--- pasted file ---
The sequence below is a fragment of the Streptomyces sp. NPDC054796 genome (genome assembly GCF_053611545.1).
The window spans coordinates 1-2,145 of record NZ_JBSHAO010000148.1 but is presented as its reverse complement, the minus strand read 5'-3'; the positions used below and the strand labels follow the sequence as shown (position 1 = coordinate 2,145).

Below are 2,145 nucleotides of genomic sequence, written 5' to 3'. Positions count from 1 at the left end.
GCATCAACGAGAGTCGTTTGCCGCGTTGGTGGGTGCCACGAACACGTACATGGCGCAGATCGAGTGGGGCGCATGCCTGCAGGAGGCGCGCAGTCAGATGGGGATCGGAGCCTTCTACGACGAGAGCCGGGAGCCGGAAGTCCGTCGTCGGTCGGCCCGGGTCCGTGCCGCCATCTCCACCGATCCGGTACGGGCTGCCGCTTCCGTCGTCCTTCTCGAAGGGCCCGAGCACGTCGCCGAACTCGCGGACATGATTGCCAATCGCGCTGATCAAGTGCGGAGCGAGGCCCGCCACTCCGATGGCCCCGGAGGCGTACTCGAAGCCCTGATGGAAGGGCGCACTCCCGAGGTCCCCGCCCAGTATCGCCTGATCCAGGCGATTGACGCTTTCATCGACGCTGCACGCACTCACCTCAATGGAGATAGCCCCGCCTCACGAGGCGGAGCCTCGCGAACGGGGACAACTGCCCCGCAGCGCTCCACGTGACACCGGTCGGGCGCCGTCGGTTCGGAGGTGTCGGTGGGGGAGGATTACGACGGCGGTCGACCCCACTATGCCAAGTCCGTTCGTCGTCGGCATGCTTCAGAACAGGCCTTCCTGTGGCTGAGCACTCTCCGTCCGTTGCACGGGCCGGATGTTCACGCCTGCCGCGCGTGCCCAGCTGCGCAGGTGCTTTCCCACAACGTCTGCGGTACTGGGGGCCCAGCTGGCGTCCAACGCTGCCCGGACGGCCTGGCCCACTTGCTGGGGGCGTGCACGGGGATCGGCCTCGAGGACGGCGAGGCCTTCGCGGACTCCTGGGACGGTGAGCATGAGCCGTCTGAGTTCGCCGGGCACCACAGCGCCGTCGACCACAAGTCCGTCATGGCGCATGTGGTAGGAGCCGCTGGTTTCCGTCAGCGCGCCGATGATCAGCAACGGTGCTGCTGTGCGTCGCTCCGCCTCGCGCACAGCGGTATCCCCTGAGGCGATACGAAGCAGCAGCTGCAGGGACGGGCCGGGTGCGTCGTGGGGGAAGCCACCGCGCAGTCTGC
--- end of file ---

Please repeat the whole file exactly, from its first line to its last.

The sequence below is a fragment of the Streptomyces sp. NPDC054796 genome (genome assembly GCF_053611545.1).
The window spans coordinates 1-2,145 of record NZ_JBSHAO010000148.1 but is presented as its reverse complement, the minus strand read 5'-3'; the positions used below and the strand labels follow the sequence as shown (position 1 = coordinate 2,145).

Below are 2,145 nucleotides of genomic sequence, written 5' to 3'. Positions count from 1 at the left end.
GCATCAACGAGAGTCGTTTGCCGCGTTGGTGGGTGCCACGAACACGTACATGGCGCAGATCGAGTGGGGCGCATGCCTGCAGGAGGCGCGCAGTCAGATGGGGATCGGAGCCTTCTACGACGAGAGCCGGGAGCCGGAAGTCCGTCGTCGGTCGGCCCGGGTCCGTGCCGCCATCTCCACCGATCCGGTACGGGCTGCCGCTTCCGTCGTCCTTCTCGAAGGGCCCGAGCACGTCGCCGAACTCGCGGACATGATTGCCAATCGCGCTGATCAAGTGCGGAGCGAGGCCCGCCACTCCGATGGCCCCGGAGGCGTACTCGAAGCCCTGATGGAAGGGCGCACTCCCGAGGTCCCCGCCCAGTATCGCCTGATCCAGGCGATTGACGCTTTCATCGACGCTGCACGCACTCACCTCAATGGAGATAGCCCCGCCTCACGAGGCGGAGCCTCGCGAACGGGGACAACTGCCCCGCAGCGCTCCACGTGACACCGGTCGGGCGCCGTCGGTTCGGAGGTGTCGGTGGGGGAGGATTACGACGGCGGTCGACCCCACTATGCCAAGTCCGTTCGTCGTCGGCATGCTTCAGAACAGGCCTTCCTGTGGCTGAGCACTCTCCGTCCGTTGCACGGGCCGGATGTTCACGCCTGCCGCGCGTGCCCAGCTGCGCAGGTGCTTTCCCACAACGTCTGCGGTACTGGGGGCCCAGCTGGCGTCCAACGCTGCCCGGACGGCCTGGCCCACTTGCTGGGGGCGTGCACGGGGATCGGCCTCGAGGACGGCGAGGCCTTCGCGGACTCCTGGGACGGTGAGCATGAGCCGTCTGAGTTCGCCGGGCACCACAGCGCCGTCGACCACAAGTCCGTCATGGCGCATGTGGTAGGAGCCGCTGGTTTCCGTCAGCGCGCCGATGATCAGCAACGGTGCTGCTGTGCGTCGCTCCGCCTCGCGCACAGCGGTATCCCCTGAGGCGATACGAAGCAGCAGCTGCAGGGACGGGCCGGGTGCGTCGTGGGGGAAGCCACCGCGCAGTCTGC